– William Van Wagenen
When the Russian military intervened in the Syrian war in October 2015, many in the Western press complained bitterly, demanding that US planners intervene directly in Syria on behalf of the anti-government rebels in response. Reuters alleged that “The Middle East is angry and bewildered by US inaction in Syria,” arguing that “The question on everyone’s mind is: will the United States and its European and regional Sunni allies intervene to stop President Vladimir Putin from reversing the gains made by mainstream Syrian rebels after more than four years of war? Few are holding their breath.” The Washington Post similarly argued that Russian president Vladimir Putin was “exploiting America’s inaction,” while the Guardian lamented the “western inability to care enough about the plight of Syrians.” As Russian and Syrian forces battled rebels one year later in Aleppo, more dramatic accusations of US inaction emerged, with Foreign Policy describing US policy in Syria under Obama as “inaction in the face of genocide.”
The idea that the United States has not intervened in Syria and is guilty of “inaction,” is a myth however. The United States and its Western and Gulf Allies have intervened in the Syrian conflict from early on. US planners have been fighting what the New York Times described as a “$1 Billion Secret C.I.A. War in Syria” while providing weapons to rebels through a program considered “one of the costliest covert action programs in the history of the C.I.A.” Starting in the fall of 2012, the US and its Gulf partners, under the direction of then CIA director David Petraeus, were openly sending “a cataract of weaponry” into Syria.
It is likely that such shipments began much earlier without public acknowledgment, via the “rat line” from Libya, as reported by journalist Seymour Hersh. US Special Envoy to Syria Michael Ratner, in a meeting with members of the Syrian opposition, explained that “The armed groups in Syria get a lot of support, not just from the United States but from other partners,” while Secretary of State John Kerry added in the same meeting, “I think we’ve been putting an extraordinary amount of arms in,” and “Qatar, Turkey, Saudi Arabia, a huge amount of weapons [are] coming in. A huge amount of money.”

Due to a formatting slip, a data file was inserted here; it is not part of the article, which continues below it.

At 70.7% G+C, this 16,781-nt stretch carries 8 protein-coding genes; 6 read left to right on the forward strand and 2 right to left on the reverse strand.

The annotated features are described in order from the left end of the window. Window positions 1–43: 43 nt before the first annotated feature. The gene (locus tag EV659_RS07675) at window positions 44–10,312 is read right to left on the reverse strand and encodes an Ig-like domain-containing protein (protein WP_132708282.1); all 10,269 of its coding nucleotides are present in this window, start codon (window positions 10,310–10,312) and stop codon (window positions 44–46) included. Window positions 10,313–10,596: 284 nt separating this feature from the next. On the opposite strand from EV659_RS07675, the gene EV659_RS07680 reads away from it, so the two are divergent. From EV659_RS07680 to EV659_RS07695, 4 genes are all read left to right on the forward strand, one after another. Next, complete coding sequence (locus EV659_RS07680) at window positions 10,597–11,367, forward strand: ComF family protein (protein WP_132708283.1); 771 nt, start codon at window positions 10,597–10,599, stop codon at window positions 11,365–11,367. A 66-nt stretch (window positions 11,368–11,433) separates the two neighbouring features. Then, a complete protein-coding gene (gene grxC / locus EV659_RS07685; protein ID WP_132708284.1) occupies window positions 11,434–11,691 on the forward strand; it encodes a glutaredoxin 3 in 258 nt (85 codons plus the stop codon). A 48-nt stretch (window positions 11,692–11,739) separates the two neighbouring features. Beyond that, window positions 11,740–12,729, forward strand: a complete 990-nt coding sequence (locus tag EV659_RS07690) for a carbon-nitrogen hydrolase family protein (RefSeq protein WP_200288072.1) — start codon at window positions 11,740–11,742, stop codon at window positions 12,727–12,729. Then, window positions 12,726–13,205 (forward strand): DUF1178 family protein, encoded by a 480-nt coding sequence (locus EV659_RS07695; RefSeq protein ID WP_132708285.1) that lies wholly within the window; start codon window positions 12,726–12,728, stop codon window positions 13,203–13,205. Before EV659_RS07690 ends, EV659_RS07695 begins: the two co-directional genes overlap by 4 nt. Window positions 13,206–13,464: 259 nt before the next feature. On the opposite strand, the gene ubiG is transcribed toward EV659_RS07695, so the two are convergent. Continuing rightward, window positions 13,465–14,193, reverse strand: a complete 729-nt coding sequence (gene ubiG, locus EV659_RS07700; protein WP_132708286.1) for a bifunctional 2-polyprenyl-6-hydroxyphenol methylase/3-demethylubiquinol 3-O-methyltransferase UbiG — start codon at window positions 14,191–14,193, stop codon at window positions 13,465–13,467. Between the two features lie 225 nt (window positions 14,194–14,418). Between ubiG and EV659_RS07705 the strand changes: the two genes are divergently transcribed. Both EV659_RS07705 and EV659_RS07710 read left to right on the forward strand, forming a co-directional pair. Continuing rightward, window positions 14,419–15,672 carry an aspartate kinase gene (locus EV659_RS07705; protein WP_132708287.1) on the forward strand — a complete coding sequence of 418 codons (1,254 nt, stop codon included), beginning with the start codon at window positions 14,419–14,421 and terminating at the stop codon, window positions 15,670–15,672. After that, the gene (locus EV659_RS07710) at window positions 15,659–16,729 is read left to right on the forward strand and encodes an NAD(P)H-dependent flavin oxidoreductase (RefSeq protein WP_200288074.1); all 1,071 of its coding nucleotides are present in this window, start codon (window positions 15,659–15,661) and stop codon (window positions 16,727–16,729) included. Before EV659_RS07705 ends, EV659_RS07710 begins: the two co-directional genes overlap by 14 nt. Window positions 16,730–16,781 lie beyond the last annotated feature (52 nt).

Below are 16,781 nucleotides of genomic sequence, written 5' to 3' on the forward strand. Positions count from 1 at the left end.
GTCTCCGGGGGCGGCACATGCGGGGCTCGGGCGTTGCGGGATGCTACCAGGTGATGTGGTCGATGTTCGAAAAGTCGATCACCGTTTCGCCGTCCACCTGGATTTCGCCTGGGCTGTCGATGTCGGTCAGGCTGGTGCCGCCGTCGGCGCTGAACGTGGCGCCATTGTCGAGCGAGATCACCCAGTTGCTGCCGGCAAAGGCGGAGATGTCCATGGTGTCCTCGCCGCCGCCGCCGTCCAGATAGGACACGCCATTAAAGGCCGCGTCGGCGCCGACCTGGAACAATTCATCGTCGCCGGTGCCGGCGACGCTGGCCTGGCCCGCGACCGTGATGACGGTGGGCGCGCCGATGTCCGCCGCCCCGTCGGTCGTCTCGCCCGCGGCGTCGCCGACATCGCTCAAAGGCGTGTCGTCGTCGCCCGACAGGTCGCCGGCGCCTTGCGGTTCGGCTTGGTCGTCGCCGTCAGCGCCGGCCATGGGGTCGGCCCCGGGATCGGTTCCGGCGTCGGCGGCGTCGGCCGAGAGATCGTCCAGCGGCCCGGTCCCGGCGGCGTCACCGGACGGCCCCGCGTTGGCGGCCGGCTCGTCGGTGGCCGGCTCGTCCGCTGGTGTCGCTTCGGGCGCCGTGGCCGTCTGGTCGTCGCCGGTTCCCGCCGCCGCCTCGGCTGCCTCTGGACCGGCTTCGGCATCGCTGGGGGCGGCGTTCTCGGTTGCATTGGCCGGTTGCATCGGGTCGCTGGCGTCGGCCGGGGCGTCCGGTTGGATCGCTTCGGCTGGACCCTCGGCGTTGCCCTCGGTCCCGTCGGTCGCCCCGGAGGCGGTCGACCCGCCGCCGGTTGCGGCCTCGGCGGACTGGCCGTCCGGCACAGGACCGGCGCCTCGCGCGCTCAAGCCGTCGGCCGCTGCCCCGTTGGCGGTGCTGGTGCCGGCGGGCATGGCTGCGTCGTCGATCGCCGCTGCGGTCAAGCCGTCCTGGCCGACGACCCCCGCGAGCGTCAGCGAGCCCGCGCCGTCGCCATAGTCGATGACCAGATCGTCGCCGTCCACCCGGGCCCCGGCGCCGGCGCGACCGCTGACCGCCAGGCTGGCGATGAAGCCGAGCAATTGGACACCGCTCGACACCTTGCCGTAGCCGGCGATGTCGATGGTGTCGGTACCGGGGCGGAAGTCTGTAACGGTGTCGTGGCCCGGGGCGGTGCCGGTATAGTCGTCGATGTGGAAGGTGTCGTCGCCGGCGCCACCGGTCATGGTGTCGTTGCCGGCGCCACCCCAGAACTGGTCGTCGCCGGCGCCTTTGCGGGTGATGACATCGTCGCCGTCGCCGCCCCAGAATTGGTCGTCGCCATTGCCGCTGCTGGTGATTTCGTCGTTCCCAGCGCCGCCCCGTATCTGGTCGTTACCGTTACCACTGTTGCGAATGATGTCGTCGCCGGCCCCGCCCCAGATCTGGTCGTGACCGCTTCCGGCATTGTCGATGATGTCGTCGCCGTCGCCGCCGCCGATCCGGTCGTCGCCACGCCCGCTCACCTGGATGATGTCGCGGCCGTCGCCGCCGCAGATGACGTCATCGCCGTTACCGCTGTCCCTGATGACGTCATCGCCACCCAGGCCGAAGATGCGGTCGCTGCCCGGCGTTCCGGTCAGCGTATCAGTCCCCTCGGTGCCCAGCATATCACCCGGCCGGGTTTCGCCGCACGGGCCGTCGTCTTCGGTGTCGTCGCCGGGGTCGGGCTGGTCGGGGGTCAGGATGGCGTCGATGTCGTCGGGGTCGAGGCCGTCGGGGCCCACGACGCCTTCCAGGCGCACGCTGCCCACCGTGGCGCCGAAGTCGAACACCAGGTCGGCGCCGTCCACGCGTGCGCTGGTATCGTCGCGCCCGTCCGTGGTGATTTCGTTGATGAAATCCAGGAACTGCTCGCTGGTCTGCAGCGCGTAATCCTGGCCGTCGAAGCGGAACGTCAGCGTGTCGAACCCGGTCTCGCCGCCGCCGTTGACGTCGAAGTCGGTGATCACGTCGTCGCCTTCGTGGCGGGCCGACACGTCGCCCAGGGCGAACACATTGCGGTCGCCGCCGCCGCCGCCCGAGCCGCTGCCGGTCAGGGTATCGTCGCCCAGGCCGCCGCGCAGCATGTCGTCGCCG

Also a myth is the idea that any US intervention in Syria would seek to protect civilians. While allegations that Syrian and Russian forces were committing genocide in Aleppo proved baseless, US planners have themselves supported rebels intent on committing genocide and sectarian mass murder. This was clearly evident in the Syrian city of Latakia, which by the time of the Russian intervention in October 2015 was on the verge of falling to a coalition of Syrian rebel groups including al-Qaeda (known in Syria as the Nusra Front) and the US-armed and funded Free Syrian Army (FSA).
Robert Worth of the New York Times writes that “In Latakia, some people told me that their city might have been destroyed if not for the Russians. The city has long been one of Syria’s safe zones, well defended by the army and its militias; there are tent cities full of people who have fled other parts of the country, including thousands from Aleppo. But in the summer of 2015, the rebels were closing in on the Latakia city limits, and mortars were falling downtown. If the rebels had captured the area — where Alawites are the majority — a result would almost certainly have been sectarian mass murder. Many people in the region would have blamed the United States, which armed some of the rebels operating in the area. . . Andrew Exum, who worked in the Pentagon at the time, told me that the military drew up contingency plans for a rapid collapse of the regime. The planning sessions were talked about as ‘catastrophic success [emphasis mine].’” …